Say less and listen more at your meetings
Often it is those who say the most have the least to say, while the one who says the least has the most to say. Say less and listen more at your meetings. Here are some reasons why you may not want to publish all your opinions the second you get them.
You will think before you speak
By not saying the first thing that pops into your head, you have time to consider your answer. Then you don’t end up in a situation where you suddenly say something you shouldn’t have said.
You have time to think about what the other person is saying
When someone talks to you, it’s easy to zone out and just focus on snippets of what they’re saying, and then respond to it. Listen carefully to what they say and how they say it. It may be an underlying problem that you yourself did not realize.
You just want to say relevant things
If you decide to listen more and talk less, you will usually only say what is necessary and relevant to the meeting. Why waste time talking about things that don’t matter now?
If you want your opinions to make an impression, you should keep your points short and concrete so that they are not misunderstood.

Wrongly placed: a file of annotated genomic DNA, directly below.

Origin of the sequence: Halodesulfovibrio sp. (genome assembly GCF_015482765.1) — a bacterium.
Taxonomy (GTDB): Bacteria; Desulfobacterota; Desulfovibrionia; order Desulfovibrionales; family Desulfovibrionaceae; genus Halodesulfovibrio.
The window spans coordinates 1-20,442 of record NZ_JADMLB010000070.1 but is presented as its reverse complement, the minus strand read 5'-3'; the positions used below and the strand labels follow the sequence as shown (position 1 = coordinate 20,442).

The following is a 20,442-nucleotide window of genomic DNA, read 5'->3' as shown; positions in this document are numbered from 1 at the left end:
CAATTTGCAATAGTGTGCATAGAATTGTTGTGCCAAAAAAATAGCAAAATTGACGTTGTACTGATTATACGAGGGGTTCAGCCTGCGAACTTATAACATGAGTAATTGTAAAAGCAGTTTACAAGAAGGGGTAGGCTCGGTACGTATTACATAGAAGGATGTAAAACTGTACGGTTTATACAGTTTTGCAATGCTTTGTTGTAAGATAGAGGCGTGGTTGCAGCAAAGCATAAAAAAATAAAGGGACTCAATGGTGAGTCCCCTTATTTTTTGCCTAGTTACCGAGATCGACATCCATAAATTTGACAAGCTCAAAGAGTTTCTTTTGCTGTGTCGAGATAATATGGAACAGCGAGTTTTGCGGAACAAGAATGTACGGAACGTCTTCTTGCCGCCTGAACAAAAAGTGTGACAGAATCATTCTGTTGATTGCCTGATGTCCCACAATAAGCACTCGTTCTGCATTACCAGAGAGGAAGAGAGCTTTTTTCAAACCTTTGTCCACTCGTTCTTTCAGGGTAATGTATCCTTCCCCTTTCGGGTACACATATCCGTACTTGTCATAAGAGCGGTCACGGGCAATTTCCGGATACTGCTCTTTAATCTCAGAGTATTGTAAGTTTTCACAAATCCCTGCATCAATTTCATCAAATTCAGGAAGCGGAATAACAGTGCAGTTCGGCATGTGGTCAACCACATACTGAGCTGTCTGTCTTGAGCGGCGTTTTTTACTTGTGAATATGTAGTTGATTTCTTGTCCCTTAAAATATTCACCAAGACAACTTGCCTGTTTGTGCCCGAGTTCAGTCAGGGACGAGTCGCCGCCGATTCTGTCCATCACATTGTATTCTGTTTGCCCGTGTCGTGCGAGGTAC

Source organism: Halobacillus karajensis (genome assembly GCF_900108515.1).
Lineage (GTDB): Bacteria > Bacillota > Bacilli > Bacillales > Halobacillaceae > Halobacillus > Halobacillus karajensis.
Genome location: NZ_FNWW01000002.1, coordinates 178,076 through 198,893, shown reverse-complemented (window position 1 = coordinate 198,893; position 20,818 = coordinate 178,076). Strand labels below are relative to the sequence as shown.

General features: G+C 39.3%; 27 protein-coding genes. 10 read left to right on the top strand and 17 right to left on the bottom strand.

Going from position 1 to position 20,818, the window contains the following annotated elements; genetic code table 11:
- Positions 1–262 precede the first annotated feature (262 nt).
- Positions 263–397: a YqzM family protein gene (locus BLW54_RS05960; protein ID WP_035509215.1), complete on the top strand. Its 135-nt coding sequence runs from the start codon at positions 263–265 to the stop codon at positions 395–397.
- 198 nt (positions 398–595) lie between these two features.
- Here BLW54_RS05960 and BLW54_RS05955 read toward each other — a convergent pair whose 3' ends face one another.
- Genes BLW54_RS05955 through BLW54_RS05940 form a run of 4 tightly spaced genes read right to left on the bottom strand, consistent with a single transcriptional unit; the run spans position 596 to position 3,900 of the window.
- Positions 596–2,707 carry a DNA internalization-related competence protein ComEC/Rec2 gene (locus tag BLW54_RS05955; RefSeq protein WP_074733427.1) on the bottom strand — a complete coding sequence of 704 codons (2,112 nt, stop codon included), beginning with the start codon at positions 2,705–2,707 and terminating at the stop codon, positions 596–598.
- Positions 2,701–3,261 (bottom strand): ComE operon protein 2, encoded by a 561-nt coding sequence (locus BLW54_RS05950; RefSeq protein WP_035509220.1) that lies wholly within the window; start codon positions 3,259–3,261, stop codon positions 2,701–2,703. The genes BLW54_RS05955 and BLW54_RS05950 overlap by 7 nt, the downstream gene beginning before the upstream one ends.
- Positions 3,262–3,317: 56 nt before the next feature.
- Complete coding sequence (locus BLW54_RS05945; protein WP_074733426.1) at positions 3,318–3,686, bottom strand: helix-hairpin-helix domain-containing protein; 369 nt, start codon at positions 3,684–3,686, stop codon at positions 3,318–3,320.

You will have all the necessary information before making a choice
If you spend a great deal of time talking about listening and absorbing the information that is given to you, you will probably have a well-rounded opinion on the outcome of any decision to be made.
For example; If you are in a meeting with several people who have concerns about a particular case. Let each person speak before making a decision. Once you have gathered all the facts you will be able to make an informed decision.
You will appreciate other people’s opinions
There is nothing more frustrating than trying to convey a message to someone who does not bother to listen.
If your opinions are valued and taken into consideration. You will feel much better, not only about the situation but also about yourself. You should treat others the way you want to be treated yourself.
Conversations are about giving and take. You don’t have to interrupt anyone to get your words in. If you can really listen to what is being said, process information, and use it effectively, your communication skills will only improve as time goes on. Say le.ss and listen more at your meetings
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